In the Ice-Bar

Originally uploaded by francessa_Rich
On Saturday, we went to the Icebar in Vienna. It is one of the few icebars in Europe - I know only of those in London and Stockholm, but had never been in one before. It was a very hot day, therefore all the more exciting!

The temperature is kept at minus five degrees Celsius. It is beautifully designed and everything is made from crystal clear Swedish ice - the counter, the decoration, the sofas, the tables, the sculptures, even the glasses. One gets chilled alcoholic or non-alcoholic drinks. They provide you with a thermal cape with hood and mittens, so you're kept warm.

The atmosphere is wonderful, the blue light reflecting every colour, for example the cranberry juice in my drink. It was soo relaxing, a very pleasant experience!

We thought, it would be very hot when we got outside, but it wasn't. The body had obviously cooled down and there was no heat-shock after all.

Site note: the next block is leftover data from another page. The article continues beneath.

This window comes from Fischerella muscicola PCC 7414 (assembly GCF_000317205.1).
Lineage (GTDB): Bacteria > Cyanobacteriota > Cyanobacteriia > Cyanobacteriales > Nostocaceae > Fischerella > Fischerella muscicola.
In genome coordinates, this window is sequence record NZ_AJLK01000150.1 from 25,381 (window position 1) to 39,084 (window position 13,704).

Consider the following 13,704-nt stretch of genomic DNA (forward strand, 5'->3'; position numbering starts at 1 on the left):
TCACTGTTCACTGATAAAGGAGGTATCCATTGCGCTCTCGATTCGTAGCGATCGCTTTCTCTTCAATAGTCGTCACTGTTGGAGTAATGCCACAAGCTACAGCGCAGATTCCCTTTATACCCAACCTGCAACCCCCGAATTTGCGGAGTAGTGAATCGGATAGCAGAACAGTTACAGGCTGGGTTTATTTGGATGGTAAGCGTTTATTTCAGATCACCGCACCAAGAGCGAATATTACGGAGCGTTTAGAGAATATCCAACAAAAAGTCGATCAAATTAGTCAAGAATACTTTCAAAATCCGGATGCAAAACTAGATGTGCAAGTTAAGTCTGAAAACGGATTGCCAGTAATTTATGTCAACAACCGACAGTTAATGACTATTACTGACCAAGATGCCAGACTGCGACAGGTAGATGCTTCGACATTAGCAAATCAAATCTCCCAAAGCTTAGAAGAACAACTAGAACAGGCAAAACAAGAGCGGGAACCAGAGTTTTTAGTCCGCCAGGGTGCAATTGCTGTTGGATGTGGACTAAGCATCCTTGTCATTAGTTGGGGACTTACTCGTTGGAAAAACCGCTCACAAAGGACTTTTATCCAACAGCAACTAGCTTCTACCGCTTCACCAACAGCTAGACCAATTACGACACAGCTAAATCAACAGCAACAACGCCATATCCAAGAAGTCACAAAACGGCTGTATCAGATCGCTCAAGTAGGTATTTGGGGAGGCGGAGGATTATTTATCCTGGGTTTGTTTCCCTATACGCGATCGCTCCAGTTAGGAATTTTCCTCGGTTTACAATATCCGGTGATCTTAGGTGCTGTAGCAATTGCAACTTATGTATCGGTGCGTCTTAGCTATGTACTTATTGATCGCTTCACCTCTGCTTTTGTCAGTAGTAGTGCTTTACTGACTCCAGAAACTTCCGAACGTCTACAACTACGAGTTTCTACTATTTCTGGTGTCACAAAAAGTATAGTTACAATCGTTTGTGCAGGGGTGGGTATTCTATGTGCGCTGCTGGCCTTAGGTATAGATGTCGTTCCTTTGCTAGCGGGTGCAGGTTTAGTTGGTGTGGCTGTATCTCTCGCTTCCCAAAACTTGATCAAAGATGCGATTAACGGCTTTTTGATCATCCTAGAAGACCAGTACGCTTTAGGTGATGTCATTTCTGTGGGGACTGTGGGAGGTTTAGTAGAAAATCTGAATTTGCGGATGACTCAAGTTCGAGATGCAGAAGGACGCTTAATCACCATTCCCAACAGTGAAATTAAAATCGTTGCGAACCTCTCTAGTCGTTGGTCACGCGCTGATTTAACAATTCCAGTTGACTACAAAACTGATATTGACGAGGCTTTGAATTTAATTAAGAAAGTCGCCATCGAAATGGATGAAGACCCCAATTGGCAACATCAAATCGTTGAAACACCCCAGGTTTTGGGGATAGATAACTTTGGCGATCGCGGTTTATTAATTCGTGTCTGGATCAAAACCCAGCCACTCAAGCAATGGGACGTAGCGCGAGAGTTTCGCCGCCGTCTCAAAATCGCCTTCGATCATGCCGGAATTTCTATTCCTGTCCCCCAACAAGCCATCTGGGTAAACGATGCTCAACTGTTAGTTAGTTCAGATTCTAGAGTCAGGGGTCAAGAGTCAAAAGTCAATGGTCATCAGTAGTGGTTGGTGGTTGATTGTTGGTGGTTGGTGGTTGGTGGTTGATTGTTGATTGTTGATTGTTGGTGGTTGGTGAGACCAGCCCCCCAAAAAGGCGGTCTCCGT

We've heard of the famous icehotel in Canada, of course, where famous iceartists create great works of art.

There's the story of the hotel made of ice and snow

Some examples of ice art


Don't Feed The Pixies said...

What an interesting concept! Never knew there was such a thing in england! How many times a day do you think the waiters/waitresses get asked for ice in their drinks?

francessa said...

Hmmm, I think there's no lack of people who want to be just so funny ;-).

Actually,the waiters/waitresses are changed every few hours to warm up. The waitress in Vienna who was very proud to work in the icebar, because it was so special and she didn't mind the cold at all.

Lydia said...

That picture is so dreamy! I am fascinated by this post and all the links you provided. What beauty!

I followed one link about an ice safari to visit the Sami culture....and I want to go there! My paternal grandfather was from Finnish Lapland and I've always wanted to know more about that part of the world. I just got this online from another site:

"The Sámi are an indigenous people living in Finland, Sweden, Norway and Russia. Known widely in the past as Lapps, the term "Lapp" is now considered derogatory by many Sámi. The Sámi have their own language, of which there are several variations, and their own culture, way of life and identity. Common history, traditions, livelihoods and customs unite the Sámi living in different countries."

francessa said...

How very interesting! Ah,I'd love to visit the North of Europe, it's laden with history and stories!

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